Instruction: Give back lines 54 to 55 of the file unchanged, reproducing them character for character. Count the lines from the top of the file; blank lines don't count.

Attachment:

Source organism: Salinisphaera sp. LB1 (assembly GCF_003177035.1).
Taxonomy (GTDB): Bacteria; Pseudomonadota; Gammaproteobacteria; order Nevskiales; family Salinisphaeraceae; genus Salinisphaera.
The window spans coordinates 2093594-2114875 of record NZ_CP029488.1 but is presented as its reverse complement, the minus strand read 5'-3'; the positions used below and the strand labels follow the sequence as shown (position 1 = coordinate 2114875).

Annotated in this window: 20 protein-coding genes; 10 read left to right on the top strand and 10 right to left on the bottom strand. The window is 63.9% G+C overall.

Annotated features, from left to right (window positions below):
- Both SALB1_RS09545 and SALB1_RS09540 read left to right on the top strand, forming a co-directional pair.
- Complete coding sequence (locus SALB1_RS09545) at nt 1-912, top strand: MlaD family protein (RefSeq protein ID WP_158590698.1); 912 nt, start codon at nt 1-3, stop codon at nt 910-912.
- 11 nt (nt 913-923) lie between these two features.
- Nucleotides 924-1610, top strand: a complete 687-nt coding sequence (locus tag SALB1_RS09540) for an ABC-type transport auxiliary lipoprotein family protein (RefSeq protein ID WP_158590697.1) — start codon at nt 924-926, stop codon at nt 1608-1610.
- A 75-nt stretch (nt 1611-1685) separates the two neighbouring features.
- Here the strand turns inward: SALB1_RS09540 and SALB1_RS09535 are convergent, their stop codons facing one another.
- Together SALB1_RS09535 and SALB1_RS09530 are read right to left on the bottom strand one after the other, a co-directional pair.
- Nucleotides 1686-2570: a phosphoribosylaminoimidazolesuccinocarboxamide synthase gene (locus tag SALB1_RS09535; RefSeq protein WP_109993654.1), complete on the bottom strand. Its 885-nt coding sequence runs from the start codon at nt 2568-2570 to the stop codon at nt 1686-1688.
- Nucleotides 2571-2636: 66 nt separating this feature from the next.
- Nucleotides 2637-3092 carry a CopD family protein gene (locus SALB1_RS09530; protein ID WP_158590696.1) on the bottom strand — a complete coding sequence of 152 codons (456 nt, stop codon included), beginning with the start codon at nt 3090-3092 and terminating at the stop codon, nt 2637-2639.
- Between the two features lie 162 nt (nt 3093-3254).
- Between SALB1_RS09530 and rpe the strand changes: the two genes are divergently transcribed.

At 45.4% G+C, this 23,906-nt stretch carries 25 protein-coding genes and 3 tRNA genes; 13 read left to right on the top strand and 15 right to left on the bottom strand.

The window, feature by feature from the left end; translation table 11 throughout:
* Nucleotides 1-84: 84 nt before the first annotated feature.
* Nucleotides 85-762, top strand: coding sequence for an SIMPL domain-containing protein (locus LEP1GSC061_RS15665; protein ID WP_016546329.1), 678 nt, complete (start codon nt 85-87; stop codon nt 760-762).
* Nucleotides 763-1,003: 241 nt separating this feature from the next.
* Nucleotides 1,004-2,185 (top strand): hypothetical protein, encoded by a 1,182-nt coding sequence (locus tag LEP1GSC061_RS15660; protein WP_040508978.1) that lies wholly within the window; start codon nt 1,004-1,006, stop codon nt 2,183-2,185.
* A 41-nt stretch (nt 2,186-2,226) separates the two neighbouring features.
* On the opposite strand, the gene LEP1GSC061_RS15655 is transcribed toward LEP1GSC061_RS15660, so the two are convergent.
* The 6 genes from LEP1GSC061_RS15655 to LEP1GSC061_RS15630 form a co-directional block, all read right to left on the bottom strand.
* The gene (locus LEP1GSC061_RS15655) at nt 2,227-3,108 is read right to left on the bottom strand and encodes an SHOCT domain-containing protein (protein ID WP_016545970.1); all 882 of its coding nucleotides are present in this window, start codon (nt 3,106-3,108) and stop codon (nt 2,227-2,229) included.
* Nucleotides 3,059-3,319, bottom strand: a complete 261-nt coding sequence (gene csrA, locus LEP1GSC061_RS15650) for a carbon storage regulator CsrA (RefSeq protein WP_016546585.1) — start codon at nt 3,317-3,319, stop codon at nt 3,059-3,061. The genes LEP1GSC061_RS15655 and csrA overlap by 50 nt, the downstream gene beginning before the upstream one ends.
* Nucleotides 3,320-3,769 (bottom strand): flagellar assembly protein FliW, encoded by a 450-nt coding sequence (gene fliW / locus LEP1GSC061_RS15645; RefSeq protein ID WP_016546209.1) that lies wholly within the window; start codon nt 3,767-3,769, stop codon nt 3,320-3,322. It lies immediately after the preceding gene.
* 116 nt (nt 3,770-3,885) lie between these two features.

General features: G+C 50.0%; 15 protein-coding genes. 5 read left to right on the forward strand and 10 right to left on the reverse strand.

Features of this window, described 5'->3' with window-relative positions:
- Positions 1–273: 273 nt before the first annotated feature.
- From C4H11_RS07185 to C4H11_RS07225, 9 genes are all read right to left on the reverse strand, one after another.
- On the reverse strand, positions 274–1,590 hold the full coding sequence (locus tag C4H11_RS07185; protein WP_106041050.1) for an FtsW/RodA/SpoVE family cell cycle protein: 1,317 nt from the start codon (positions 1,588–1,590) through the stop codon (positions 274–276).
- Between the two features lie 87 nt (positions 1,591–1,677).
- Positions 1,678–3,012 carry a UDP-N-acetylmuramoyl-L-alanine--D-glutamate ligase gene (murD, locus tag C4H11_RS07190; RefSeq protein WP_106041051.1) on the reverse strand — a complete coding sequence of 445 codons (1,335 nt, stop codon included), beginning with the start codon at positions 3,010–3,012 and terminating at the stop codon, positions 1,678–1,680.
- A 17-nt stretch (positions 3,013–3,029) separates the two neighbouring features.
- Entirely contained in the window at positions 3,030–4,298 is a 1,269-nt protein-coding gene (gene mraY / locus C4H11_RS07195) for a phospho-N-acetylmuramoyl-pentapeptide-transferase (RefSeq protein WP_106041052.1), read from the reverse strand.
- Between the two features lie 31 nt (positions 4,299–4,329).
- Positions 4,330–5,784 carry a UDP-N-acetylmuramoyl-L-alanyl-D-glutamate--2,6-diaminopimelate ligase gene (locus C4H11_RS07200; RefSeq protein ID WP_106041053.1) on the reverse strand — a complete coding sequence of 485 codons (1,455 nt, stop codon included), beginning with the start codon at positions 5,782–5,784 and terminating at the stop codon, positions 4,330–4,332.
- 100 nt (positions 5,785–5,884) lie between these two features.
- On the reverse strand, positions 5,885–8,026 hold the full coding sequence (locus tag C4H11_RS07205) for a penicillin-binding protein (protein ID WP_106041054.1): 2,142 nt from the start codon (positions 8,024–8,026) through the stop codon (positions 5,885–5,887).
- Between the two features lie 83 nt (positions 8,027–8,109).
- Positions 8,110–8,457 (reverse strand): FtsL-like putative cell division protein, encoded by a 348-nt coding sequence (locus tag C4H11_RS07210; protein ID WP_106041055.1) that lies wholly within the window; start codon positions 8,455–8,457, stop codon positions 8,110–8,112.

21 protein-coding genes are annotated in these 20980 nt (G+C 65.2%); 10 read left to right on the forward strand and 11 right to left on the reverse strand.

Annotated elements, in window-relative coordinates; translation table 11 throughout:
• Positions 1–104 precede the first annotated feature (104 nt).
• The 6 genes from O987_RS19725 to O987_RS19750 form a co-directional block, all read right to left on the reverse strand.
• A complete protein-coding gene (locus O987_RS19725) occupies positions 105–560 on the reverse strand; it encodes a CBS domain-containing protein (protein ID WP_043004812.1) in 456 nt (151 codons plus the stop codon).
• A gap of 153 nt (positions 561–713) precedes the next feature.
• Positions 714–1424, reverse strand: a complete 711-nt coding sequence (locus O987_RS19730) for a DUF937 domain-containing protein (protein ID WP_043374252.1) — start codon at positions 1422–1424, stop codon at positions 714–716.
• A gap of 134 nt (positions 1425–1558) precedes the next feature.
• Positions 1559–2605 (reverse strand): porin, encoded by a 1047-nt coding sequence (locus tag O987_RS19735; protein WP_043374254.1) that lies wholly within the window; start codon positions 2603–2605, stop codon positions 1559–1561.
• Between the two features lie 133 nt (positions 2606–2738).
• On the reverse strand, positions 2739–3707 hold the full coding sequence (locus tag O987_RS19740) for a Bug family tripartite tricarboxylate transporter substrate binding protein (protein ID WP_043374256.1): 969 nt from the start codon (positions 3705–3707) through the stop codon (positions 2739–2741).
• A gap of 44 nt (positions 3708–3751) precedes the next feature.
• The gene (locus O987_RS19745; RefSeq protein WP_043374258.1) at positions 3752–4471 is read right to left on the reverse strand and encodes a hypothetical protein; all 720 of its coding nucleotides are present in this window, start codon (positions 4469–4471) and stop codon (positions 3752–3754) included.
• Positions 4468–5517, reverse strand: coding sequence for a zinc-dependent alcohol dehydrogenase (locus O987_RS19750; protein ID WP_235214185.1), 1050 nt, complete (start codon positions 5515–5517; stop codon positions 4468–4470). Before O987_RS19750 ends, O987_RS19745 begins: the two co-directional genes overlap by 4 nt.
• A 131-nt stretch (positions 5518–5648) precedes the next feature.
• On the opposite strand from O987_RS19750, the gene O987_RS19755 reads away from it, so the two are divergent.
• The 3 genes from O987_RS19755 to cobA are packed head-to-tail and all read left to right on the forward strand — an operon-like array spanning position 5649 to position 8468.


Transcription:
• Positions 1559–2605 (reverse strand): porin, encoded by a 1047-nt coding sequence (locus tag O987_RS19735; protein WP_043374254.1) that lies wholly within the window; start codon positions 2603–2605, stop codon positions 1559–1561.
• Between the two features lie 133 nt (positions 2606–2738).